I feel quite moved by Je Kan Adler-Collins's A narrative of my ontological transformation as I develop, pilot, and evaluate a curriculum for the healing and reflective nurse in a Japanese faculty of nursing, in which I have found that a seemingly 'Western - Eastern minded nurse' has explicated his own nursing commitment. This has been a tremendous and ultimately successful venture for Eastern-culture-rooted person trying progressively to fulfil an ante-cultural task to complete a curriculum, and then productively providing good practice for healing and reflective nurses. This great result is not only a success for education but much more, I think, to change in social conditions. As widely accepted, Eastern culture or Japanese culture or Buddhist implications are more a concern to women. Being a nurse must make it more difficult to share more with some men, for theirs is a culture in which respect is shown to nearly all people in Eastern countries and especially in Japan, the writer, who has been richly influenced by Western educational knowledge and ideology has started his journey by going very deep into what can be seen as female aspects of such a career and has tried out his ideas and knowledge very thoroughly in order to develop his own living educational theories. This has ultimately brought not only to the researcher but most importantly to the society insights and advantages. His clever way of depicting Buddhist issues, being summarised as "The concepts of the Four Noble Truths in Structuring My Emerging Epistemology", become a very reasonable claim in the idea that "suffering or humiliation needs nursing or healing improving, thirst and craving requires a better social environment or exactly nursing, and release means an uncomfortness in releasing from an uneased condition". How can we do this to change our lives? How can a nurse do well to change their working life and can make patients feel satisfaction and fulfilment? I can see Je Kan Adler-Collins's curriculum is providing an answer to these kinds of questions.
To the author, it is certainly a long journey through life from military experience to an educational researcher and then to become an educator and researcher, and truly a hard journey to become a "pilot" of nursing education for social reform. The researcher's great mind and hard work for designing the curriculum and progressive practice for his students have made clearly his own "living educational theory action research" manifest. Porter(2005) is right,"The most amazing and original thing about your project, I think, is that you developed a healing curriculum - in another country-culture far different from your own, received the highest level of official approval, gained access to implement the curriculum within a fairly traditional school of nursing, including commitment of resources and it has and is being successful. Your reflections of your experience and why it happen for you that way and how you coped with it and what you learned and how you have changed - it seems to me to be the source of the unique."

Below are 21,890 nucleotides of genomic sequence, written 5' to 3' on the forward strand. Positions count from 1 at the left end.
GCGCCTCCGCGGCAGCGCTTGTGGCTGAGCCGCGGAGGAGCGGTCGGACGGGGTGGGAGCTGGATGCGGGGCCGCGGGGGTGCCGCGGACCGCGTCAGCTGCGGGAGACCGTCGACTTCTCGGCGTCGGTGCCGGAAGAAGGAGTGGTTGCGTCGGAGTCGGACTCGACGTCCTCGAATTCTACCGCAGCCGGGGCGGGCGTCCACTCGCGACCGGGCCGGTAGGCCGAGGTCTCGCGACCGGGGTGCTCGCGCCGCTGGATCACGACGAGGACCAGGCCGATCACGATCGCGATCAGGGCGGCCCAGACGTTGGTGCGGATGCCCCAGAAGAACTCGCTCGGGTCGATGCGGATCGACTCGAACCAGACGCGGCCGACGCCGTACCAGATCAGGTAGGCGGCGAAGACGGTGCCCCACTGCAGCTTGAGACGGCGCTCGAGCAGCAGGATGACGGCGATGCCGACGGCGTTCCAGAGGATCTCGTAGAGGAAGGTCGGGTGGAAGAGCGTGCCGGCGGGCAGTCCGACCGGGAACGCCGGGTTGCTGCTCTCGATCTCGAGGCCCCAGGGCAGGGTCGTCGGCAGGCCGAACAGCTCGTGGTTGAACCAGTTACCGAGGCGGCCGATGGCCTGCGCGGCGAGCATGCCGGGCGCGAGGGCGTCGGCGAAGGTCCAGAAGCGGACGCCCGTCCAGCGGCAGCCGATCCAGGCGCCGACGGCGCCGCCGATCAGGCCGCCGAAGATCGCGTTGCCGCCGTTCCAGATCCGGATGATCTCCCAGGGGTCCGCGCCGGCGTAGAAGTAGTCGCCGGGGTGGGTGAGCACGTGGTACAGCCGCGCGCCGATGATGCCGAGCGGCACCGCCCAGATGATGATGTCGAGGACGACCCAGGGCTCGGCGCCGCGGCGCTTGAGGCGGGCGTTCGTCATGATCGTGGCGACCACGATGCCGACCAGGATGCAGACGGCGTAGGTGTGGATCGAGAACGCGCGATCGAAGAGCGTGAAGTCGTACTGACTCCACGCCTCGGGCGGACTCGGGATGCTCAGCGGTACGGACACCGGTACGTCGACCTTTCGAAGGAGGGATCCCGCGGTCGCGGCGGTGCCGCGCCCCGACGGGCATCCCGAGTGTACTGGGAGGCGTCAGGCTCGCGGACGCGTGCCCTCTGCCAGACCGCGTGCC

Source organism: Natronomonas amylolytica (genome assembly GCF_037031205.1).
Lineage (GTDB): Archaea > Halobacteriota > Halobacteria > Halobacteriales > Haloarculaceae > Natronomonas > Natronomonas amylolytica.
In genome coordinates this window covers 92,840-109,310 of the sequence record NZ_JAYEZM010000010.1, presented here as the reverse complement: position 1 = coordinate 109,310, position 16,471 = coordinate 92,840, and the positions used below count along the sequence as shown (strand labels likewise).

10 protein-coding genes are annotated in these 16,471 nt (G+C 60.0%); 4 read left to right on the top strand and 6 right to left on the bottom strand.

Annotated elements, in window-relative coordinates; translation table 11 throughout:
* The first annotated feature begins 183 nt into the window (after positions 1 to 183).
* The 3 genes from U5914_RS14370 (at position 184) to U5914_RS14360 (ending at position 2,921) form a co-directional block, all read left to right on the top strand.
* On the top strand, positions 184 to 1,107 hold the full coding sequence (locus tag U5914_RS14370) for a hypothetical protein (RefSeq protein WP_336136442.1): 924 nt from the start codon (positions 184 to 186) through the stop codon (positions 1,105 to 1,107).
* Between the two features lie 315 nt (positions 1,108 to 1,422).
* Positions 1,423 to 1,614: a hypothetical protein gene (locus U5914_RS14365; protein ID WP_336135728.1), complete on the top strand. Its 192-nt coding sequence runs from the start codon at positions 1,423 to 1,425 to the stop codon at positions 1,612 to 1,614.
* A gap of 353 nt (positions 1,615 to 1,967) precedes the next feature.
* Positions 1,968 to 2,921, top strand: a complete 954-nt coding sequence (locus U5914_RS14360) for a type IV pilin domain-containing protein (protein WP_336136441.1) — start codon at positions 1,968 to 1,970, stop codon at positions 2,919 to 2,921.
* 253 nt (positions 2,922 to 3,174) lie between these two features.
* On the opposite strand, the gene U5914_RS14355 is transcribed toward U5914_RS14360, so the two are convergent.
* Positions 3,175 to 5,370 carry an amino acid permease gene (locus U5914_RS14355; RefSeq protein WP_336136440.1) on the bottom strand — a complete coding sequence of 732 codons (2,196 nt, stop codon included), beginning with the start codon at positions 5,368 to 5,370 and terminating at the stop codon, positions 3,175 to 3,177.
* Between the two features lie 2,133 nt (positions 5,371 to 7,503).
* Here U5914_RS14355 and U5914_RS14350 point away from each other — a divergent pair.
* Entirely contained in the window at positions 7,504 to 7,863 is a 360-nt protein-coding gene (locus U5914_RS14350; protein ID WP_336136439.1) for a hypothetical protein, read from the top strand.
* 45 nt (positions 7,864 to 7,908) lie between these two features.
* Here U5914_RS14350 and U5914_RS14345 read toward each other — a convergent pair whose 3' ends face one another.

This is not only a comment for Je Kan Adler-Collins's textual work but also I agree a considerable endorsement of this report.
I feel sure that a great change will continue to follow Je Kan Adler-Collins's practice through his 'Curriculum' as he has claimed:
"I believe that the classroom can and should be a safe place for learning where the students and the teachers co-create knowledge that is not only the given curriculum but citizenship and life skills as well. I have questioned my values of love and compassion that are grounded in my Buddhist faith. While my understanding has deepened with the process of critical enquiry my basic underpinning, ontology has been strengthened." And my sincere and respectful wishes to him for sharing widely such ideas as: "With the changing in social structuring in Japan under the influence of western thinking [people] are expanding their choices of employment."
My suggestion is to publish this paper as it stands.